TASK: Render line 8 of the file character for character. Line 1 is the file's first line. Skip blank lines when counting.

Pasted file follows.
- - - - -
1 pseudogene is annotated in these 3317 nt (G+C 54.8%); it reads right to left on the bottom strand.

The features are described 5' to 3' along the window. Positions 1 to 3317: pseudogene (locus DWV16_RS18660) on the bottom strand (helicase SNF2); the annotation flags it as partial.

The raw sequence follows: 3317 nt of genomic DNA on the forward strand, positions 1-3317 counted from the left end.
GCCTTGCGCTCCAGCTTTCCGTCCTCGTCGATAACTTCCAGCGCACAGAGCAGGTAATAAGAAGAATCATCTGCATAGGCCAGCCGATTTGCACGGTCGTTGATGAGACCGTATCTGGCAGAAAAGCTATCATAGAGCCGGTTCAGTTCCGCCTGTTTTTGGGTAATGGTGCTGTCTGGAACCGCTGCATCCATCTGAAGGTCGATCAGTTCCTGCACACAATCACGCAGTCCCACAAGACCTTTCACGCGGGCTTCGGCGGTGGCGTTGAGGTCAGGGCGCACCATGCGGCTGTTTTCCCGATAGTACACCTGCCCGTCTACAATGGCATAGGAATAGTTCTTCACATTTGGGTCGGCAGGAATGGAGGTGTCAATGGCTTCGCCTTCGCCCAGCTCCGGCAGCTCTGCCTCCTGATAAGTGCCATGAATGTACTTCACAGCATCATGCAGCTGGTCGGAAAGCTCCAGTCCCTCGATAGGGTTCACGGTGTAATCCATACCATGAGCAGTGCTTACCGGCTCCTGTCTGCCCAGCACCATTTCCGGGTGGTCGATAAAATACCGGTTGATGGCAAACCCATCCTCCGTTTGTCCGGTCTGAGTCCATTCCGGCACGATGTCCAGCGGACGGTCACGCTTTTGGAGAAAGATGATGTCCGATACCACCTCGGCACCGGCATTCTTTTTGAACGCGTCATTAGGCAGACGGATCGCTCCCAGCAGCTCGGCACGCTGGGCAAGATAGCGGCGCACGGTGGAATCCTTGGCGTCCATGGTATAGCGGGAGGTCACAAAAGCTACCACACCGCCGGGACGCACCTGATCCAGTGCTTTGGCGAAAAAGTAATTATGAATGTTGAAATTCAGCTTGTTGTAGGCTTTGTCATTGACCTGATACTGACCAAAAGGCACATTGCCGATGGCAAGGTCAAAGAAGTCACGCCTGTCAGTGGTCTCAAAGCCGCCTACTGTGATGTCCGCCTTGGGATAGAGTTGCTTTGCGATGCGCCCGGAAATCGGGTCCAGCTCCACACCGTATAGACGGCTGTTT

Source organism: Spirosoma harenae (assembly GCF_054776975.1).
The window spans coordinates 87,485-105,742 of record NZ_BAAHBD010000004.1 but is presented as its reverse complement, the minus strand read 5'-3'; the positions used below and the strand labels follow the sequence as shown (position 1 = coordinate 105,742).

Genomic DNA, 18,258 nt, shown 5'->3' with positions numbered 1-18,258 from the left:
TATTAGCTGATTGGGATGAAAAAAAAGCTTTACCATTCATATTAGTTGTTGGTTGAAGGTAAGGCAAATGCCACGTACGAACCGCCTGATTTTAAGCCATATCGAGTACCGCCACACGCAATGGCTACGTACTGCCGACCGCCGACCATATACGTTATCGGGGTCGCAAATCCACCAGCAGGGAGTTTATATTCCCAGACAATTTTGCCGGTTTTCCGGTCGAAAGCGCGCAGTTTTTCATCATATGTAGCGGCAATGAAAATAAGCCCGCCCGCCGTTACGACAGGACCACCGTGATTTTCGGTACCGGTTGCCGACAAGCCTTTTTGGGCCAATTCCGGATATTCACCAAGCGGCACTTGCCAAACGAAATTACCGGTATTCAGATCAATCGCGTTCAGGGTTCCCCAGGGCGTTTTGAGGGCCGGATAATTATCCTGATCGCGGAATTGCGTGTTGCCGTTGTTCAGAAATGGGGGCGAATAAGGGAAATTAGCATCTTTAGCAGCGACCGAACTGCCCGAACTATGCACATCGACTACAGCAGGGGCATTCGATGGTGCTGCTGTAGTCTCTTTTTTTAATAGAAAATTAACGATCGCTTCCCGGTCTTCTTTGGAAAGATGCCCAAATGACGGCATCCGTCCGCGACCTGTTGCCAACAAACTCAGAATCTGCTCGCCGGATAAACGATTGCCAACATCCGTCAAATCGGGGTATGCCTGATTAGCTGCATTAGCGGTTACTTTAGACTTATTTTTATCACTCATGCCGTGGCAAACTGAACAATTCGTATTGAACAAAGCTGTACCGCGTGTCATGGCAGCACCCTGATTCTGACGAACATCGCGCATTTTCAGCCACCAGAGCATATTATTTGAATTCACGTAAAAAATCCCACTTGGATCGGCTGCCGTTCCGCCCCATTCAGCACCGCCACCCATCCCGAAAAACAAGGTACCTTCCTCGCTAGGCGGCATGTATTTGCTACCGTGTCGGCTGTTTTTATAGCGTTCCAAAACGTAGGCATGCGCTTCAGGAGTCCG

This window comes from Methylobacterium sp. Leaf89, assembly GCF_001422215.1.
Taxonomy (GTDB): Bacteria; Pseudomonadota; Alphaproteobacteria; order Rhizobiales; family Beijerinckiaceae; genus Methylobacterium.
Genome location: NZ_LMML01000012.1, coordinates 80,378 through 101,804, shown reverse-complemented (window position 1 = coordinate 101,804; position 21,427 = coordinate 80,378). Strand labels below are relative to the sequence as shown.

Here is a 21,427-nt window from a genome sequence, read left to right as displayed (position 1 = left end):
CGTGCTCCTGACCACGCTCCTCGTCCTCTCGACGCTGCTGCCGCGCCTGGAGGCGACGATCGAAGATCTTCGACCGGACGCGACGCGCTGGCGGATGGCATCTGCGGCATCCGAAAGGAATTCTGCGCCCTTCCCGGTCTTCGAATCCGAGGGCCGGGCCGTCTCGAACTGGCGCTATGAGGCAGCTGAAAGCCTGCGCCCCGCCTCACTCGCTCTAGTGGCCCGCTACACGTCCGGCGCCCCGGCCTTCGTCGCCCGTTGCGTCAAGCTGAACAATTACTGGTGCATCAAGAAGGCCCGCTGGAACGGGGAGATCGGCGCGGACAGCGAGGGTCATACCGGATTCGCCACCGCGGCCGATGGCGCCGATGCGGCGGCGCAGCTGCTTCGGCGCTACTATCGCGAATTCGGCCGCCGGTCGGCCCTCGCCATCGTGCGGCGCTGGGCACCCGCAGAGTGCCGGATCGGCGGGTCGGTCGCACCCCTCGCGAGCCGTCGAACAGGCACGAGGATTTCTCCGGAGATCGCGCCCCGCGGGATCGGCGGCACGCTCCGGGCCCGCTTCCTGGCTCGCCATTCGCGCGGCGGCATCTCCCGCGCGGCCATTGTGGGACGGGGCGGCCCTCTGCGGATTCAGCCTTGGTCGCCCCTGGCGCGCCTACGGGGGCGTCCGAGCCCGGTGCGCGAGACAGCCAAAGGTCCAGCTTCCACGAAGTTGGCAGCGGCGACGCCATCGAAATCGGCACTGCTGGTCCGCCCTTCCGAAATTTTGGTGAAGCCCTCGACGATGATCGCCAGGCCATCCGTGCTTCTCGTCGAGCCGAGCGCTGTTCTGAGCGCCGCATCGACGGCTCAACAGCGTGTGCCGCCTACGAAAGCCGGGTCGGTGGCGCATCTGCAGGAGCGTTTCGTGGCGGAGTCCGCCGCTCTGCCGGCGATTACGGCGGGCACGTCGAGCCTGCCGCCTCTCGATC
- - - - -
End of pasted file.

TATTAGCTGATTGGGATGAAAAAAAAGCTTTACCATTCATATTAGTTGTTGGTTGAAGGTAAGGCAAATGCCACGTACGAACCGCCTGATTTTAAGCCATATCGAGTACCGCCACACGCAATGGCTACGTACTGCCGACCGCCGACCATATACGTTATCGGGGTCGCAAATCCACCAGCAGGGAGTTTATATTCCCAGACAATTTTGCCGGTTTTCCGGTCGAAAGCGCGCAGTTTTTCATCATATGTAGCGGCAATGAAAATAAGCCCGCCCGCCGTTACGACAGGACCACCGTGATTTTCGGTACCGGTTGCCGACAAGCCTTTTTGGGCCAATTCCGGATATTCACCAAGCGGCACTTGCCAAACGAAATTACCGGTATTCAGATCAATCGCGTTCAGGGTTCCCCAGGGCGTTTTGAGGGCCGGATAATTATCCTGATCGCGGAATTGCGTGTTGCCGTTGTTCAGAAATGGGGGCGAATAAGGGAAATTAGCATCTTTAGCAGCGACCGAACTGCCCGAACTATGCACATCGACTACAGCAGGGGCATTCGATGGTGCTGCTGTAGTCTCTTTTTTTAATAGAAAATTAACGATCGCTTCCCGGTCTTCTTTGGAAAGATGCCCAAATGACGGCATCCGTCCGCGACCTGTTGCCAACAAACTCAGAATCTGCTCGCCGGATAAACGATTGCCAACATCCGTCAAATCGGGGTATGCCTGATTAGCTGCATTAGCGGTTACTTTAGACTTATTTTTATCACTCATGCCGTGGCAAACTGAACAATTCGTATTGAACAAAGCTGTACCGCGTGTCATGGCAGCACCCTGATTCTGACGAACATCGCGCATTTTCAGCCACCAGAGCATATTATTTGAATTCACGTAAAAAATCCCACTTGGATCGGCTGCCGTTCCGCCCCATTCAGCACCGCCACCCATCCCGAAAAACAAGGTACCTTCCTCGCTAGGCGGCATGTATTTGCTACCGTGTCGGCTGTTTTTATAGCGTTCCAAAACGTAGGCATGCGCTTCAGGAGTCCG